“You are seeing literally every aspect of what’s possible be changed in terms of our health care,” Stoakes says. “It’s not working on a linear path; it’s working on an exponential curve.”

It took 13 years and $2.7 billion to sequence the first human genome. Today it can be done in a few hours for a few thousand dollars. Just three years ago hepatitis C was for many patients a life sentence to immune system–weakening treatments for a chronic disease; now studies of new drugs indicate a cure is possible within three months of treatment. Researchers are learning not only how to identify which genes might be contributing to a patient’s disease and the mechanisms by which they are doing it but also how to edit those genes to alleviate symptoms and implement cures. On November 30 researchers from the San Francisco–based J. David Gladstone Institutes released new findings that show a connection between the BRCA1 gene — a mutation of which is known to increase a patient’s chance of developing breast cancer — and Alzheimer’s. Researchers now know that BRCA1 proteins not only cause cells to multiply, they interact with neurons, which are depleted rather than divided. This could lead to better prevention and treatment for one of the most baffling brain-related diseases.

“We’re just now starting to see the fruits of genomics,” says Michael Ringel, global leader of research and product development at Boston Consulting Group, who is studying ways of valuing new methods and outcomes of health care. “The depth of understanding of disease is opening up whole new avenues of treatment.”

Provider- and consumer-focused technologies that may sound to some like science fiction — helmets that can detect concussions in real time, pill bottles that tell your doctor if and when you’ve taken your medication — are now in use, and scientists have the capability to do even more. At the same time, individual consumers are becoming increasingly interested in and capable of tracking their own health. The implementation of the Patient Protection and Affordable Care Act (ACA) has shifted more of the cost of care onto patients as insurers lean on high-deductible plans, giving a new generation of consumers already caught up in a culture of wellness additional incentive to tune into their own health.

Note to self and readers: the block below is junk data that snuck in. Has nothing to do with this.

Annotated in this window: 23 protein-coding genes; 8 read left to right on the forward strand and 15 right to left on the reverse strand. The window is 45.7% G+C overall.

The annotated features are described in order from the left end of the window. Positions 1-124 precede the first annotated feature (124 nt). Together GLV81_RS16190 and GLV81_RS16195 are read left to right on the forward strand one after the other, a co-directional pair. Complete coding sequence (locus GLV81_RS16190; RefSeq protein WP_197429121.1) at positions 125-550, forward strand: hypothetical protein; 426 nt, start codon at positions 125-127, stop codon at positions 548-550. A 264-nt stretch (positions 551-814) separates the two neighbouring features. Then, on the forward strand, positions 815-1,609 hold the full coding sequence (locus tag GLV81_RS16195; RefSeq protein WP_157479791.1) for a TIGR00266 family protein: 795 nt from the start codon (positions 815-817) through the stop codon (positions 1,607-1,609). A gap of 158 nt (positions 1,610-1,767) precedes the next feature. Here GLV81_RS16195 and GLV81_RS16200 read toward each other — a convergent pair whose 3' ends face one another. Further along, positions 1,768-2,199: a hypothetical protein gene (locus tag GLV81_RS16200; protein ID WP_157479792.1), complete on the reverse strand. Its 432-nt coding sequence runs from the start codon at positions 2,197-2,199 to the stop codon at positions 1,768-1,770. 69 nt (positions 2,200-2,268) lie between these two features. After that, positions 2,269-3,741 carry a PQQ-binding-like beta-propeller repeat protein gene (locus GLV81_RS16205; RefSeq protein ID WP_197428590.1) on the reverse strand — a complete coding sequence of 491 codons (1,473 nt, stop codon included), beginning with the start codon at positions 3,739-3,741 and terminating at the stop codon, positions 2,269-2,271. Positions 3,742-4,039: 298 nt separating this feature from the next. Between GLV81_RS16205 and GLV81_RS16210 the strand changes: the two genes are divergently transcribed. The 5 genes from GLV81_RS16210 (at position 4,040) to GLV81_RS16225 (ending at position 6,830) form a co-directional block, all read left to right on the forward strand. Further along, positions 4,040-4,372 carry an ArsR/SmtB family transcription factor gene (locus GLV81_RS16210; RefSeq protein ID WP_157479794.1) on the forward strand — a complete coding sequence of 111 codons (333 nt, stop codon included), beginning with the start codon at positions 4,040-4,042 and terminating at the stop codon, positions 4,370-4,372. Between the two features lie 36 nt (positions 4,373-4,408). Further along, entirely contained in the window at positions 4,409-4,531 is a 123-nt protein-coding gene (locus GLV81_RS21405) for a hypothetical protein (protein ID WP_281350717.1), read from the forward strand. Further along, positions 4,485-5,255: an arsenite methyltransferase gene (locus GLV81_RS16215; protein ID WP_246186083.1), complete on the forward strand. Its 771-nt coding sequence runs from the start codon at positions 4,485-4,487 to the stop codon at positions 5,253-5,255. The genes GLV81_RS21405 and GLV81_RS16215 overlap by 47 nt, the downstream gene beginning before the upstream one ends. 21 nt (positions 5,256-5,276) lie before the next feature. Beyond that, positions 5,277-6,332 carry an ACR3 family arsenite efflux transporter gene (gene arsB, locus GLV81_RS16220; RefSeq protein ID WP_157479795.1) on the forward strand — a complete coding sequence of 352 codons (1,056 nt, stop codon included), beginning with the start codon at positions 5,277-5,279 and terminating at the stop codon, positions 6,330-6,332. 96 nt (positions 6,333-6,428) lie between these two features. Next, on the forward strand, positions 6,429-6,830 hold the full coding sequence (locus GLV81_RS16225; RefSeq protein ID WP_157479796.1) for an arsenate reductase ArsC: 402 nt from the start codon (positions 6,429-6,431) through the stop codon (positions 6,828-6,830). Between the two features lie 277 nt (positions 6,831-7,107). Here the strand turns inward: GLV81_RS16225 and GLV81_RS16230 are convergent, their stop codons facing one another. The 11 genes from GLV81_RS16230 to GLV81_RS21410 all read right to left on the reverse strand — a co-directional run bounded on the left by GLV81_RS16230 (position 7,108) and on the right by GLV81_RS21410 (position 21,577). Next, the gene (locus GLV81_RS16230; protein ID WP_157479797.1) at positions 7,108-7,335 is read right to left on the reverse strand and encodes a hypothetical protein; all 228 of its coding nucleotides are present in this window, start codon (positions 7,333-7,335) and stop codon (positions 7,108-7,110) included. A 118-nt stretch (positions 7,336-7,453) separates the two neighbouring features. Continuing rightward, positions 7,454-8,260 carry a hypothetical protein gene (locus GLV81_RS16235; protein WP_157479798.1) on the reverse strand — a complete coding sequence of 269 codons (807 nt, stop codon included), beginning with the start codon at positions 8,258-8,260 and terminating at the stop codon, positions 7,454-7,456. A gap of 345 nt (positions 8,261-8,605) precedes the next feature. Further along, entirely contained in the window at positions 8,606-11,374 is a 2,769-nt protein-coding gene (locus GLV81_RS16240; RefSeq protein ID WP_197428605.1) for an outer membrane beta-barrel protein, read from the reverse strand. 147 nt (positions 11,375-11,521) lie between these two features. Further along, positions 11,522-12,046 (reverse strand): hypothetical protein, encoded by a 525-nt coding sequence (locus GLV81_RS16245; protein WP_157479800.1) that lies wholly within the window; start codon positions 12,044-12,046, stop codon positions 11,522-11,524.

“This market is bigger than any company I can imagine,” says angel investor Esther Dyson, who has been funding wellness-related entrepreneurs since early 2007.

The U.S. health care market pulls in about $2.8 trillion in annual revenue, according to PricewaterhouseCoopers, and health care indexes have long outperformed the broader S&P 500. Though the ACA has had its stumbles, it has added more than 10 million people to the U.S. health care system through exchanges and an additional 12 million through Medicaid expansion, and the bulk of the changes the ACA has made to the system are likely to remain in place regardless of who succeeds Barack Obama as president. But 2015 was undeniably difficult for health care investors. Stocks in the sector — especially, traditional drug companies and biotechs — had a volatile year, thanks in large part to a growing chorus of objections to drug pricing practices.